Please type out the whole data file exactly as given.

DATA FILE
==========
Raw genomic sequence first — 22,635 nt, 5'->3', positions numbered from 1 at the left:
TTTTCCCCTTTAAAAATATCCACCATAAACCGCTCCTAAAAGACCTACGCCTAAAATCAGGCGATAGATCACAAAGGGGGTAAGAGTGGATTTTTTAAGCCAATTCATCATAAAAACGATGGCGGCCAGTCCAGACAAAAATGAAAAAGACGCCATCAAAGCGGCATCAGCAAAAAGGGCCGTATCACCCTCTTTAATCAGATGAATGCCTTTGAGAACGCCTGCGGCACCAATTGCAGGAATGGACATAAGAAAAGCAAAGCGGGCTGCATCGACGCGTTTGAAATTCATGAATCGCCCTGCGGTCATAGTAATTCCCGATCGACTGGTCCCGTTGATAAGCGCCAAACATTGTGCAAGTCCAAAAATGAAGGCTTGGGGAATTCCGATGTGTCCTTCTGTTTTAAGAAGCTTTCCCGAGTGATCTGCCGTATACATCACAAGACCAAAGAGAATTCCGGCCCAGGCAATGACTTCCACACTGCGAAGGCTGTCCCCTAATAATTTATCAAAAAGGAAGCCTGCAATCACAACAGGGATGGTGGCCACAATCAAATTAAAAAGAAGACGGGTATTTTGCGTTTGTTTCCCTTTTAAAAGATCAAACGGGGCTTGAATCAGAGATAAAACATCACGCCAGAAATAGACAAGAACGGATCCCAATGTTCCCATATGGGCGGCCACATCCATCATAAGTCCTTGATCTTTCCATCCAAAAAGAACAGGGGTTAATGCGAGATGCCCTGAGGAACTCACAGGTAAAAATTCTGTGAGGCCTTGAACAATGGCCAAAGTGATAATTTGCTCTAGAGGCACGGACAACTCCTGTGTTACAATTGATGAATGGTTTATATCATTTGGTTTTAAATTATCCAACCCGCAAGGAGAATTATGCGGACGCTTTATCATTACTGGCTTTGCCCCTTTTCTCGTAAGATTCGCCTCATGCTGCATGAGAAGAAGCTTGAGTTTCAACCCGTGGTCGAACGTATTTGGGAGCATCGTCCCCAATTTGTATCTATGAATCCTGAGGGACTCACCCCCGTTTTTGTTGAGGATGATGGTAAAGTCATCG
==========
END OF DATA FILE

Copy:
Raw genomic sequence first — 22,635 nt, 5'->3', positions numbered from 1 at the left:
TTTTCCCCTTTAAAAATATCCACCATAAACCGCTCCTAAAAGACCTACGCCTAAAATCAGGCGATAGATCACAAAGGGGGTAAGAGTGGATTTTTTAAGCCAATTCATCATAAAAACGATGGCGGCCAGTCCAGACAAAAATGAAAAAGACGCCATCAAAGCGGCATCAGCAAAAAGGGCCGTATCACCCTCTTTAATCAGATGAATGCCTTTGAGAACGCCTGCGGCACCAATTGCAGGAATGGACATAAGAAAAGCAAAGCGGGCTGCATCGACGCGTTTGAAATTCATGAATCGCCCTGCGGTCATAGTAATTCCCGATCGACTGGTCCCGTTGATAAGCGCCAAACATTGTGCAAGTCCAAAAATGAAGGCTTGGGGAATTCCGATGTGTCCTTCTGTTTTAAGAAGCTTTCCCGAGTGATCTGCCGTATACATCACAAGACCAAAGAGAATTCCGGCCCAGGCAATGACTTCCACACTGCGAAGGCTGTCCCCTAATAATTTATCAAAAAGGAAGCCTGCAATCACAACAGGGATGGTGGCCACAATCAAATTAAAAAGAAGACGGGTATTTTGCGTTTGTTTCCCTTTTAAAAGATCAAACGGGGCTTGAATCAGAGATAAAACATCACGCCAGAAATAGACAAGAACGGATCCCAATGTTCCCATATGGGCGGCCACATCCATCATAAGTCCTTGATCTTTCCATCCAAAAAGAACAGGGGTTAATGCGAGATGCCCTGAGGAACTCACAGGTAAAAATTCTGTGAGGCCTTGAACAATGGCCAAAGTGATAATTTGCTCTAGAGGCACGGACAACTCCTGTGTTACAATTGATGAATGGTTTATATCATTTGGTTTTAAATTATCCAACCCGCAAGGAGAATTATGCGGACGCTTTATCATTACTGGCTTTGCCCCTTTTCTCGTAAGATTCGCCTCATGCTGCATGAGAAGAAGCTTGAGTTTCAACCCGTGGTCGAACGTATTTGGGAGCATCGTCCCCAATTTGTATCTATGAATCCTGAGGGACTCACCCCCGTTTTTGTTGAGGATGATGGTAAAGTCATCG